A (Not So) Melo Goodbye
For most of us, this is our last weekend at Vanderbilt, decidedly one of stressful cramming, overnighters hauled along successive nights of insurmountable worry and an endless supply of our favorite Bongo Java coffee, and the prospect of imminent leaving. I will be following up later this week with some final thoughts on my freshman Vandy experience, but for now I shall make do with a little reflection on some immediate goings-on.
Last weekend marked the last time the Vanderbilt Melodores performed this year. Having come to terms with my legitimate membership of the group and thrown the “Melobaby” jacket off just this semester, it was with deadweight of a heart that I took to the stage last Sunday and sang alongside three of our seniors who gave heart-wrenching swan songs and immortalized their presence as not only Melodores but also Vanderbilt icons in their own rights. Among the multitudes of highlights that constituted the night occurred right after the intermission act, when our founding father waltzed on stage and showed a video of our outgoing seniors’ auditions, some three years ago now. Later in the night, we performed one of the hallmarks of our repertoire, Sam Cooke’s “A Change is Gonna Come,” one final time. For we on stage, and for a considerable portion of the audience, the night was an emotional-fest of feelings and music and tears hurriedly wiped away.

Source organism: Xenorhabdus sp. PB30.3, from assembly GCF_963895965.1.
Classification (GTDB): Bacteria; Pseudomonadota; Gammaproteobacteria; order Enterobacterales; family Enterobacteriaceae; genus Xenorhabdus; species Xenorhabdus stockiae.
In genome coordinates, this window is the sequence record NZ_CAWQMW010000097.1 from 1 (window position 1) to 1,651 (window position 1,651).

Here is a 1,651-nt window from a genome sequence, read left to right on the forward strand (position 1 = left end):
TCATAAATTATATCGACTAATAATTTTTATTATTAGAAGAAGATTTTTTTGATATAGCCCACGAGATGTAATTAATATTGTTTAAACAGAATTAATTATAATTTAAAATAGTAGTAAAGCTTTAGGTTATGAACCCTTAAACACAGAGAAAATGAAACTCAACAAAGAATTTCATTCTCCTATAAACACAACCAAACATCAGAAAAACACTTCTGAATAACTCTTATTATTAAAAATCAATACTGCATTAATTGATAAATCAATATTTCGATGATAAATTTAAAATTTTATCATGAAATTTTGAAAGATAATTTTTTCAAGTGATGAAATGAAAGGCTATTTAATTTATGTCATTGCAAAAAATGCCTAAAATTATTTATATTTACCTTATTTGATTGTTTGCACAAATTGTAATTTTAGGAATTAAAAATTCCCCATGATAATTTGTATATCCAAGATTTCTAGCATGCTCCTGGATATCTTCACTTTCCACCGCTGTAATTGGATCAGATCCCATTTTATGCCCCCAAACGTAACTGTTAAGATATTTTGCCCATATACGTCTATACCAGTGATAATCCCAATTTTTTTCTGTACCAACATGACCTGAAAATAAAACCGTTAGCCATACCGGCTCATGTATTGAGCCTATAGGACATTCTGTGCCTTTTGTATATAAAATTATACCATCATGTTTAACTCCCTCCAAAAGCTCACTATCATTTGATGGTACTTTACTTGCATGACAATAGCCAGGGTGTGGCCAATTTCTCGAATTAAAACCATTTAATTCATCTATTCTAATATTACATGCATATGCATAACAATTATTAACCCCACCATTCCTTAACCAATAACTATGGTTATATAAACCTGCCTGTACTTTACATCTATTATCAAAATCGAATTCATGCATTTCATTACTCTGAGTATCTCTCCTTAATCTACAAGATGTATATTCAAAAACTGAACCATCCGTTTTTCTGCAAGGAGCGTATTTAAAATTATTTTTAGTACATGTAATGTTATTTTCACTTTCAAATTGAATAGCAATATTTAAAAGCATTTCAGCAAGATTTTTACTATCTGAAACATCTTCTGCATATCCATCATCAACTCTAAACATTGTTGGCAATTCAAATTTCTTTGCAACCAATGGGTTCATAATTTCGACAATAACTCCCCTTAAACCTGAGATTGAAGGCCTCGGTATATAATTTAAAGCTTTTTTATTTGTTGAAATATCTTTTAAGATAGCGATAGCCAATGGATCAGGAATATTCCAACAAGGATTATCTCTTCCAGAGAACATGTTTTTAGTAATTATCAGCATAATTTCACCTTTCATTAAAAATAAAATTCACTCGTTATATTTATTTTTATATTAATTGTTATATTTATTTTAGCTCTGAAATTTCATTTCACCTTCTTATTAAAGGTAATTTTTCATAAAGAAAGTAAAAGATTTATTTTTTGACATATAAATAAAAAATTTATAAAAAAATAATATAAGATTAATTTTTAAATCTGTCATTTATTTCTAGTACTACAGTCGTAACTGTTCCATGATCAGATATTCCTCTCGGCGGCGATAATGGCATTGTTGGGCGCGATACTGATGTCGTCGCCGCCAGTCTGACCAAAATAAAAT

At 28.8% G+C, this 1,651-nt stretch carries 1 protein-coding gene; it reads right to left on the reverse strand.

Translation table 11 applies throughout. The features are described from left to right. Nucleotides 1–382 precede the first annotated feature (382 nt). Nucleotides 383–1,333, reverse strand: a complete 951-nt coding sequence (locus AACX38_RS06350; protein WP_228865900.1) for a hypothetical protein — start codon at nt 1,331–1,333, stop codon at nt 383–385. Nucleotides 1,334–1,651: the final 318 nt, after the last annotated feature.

Seth Johnson, Turi Clausell, and Will Timbers will forever remain friends, singers, but most importantly, brothers in song.